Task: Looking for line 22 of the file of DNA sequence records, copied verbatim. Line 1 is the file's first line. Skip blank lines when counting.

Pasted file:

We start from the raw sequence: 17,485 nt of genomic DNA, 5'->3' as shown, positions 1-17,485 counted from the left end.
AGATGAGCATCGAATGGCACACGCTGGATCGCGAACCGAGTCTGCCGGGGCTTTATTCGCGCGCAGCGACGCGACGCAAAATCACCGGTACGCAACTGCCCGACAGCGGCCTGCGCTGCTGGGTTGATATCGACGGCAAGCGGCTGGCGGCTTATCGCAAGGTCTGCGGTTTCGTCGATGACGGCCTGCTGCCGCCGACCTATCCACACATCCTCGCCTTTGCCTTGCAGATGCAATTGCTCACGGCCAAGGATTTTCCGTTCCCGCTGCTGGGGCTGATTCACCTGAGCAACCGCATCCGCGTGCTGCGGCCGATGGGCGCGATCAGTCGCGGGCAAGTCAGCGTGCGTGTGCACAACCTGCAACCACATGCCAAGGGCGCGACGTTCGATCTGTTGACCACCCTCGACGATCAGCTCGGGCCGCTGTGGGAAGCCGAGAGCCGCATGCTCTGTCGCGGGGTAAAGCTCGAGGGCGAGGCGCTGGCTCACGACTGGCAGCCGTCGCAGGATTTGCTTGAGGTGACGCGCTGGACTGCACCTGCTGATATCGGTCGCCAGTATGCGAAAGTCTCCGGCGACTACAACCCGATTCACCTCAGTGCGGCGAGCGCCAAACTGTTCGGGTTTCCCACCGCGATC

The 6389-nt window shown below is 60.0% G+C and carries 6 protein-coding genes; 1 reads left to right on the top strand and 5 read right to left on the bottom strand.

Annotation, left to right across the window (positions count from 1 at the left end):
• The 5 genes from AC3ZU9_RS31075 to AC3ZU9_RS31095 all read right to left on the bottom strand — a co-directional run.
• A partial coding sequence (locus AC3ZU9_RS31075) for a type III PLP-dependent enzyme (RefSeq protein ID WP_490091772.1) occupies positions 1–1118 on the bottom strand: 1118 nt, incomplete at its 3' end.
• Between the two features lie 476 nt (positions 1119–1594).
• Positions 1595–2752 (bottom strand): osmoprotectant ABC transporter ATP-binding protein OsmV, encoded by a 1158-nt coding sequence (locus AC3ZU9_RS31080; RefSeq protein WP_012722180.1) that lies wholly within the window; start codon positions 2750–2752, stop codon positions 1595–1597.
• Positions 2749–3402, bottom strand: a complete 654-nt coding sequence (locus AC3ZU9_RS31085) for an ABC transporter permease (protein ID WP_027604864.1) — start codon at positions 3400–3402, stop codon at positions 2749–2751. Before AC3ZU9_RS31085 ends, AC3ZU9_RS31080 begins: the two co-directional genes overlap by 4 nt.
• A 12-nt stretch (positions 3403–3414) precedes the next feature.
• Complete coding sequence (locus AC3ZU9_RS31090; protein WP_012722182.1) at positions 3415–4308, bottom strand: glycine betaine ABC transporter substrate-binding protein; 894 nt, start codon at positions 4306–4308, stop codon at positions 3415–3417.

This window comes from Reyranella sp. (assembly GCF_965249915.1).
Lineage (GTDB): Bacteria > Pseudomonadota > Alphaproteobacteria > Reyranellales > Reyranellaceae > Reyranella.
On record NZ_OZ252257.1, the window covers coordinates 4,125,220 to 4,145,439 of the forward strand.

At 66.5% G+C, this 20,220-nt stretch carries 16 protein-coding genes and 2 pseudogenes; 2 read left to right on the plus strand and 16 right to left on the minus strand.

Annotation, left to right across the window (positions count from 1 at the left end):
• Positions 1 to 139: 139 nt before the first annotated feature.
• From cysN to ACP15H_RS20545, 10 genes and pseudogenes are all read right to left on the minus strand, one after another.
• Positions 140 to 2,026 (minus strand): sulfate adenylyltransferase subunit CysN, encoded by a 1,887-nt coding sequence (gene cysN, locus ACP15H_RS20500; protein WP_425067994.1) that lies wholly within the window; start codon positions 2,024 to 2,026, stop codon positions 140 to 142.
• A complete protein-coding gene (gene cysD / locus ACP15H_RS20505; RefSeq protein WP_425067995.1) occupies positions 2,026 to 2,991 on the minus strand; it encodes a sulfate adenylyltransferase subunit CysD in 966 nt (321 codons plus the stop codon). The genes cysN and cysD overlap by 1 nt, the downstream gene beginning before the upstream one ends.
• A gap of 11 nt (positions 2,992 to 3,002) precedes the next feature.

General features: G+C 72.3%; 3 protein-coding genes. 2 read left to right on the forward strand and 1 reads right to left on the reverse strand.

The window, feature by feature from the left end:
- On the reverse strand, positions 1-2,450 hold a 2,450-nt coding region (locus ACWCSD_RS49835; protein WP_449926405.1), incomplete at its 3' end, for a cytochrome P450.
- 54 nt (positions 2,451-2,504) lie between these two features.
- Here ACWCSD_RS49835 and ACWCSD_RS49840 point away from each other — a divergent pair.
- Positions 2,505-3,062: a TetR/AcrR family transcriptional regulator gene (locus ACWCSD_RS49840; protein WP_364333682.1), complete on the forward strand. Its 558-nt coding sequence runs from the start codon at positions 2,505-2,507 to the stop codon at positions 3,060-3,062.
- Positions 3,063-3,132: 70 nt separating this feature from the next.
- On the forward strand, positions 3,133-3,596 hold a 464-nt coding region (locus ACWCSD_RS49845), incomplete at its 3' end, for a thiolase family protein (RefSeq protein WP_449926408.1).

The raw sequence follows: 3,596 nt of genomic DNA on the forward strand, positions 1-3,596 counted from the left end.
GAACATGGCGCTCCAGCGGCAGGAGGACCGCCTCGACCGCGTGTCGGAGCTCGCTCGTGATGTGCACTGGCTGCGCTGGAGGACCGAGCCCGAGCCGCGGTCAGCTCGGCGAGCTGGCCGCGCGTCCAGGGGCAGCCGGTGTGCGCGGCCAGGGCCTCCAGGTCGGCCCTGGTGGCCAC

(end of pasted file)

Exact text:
General features: G+C 72.3%; 3 protein-coding genes. 2 read left to right on the forward strand and 1 reads right to left on the reverse strand.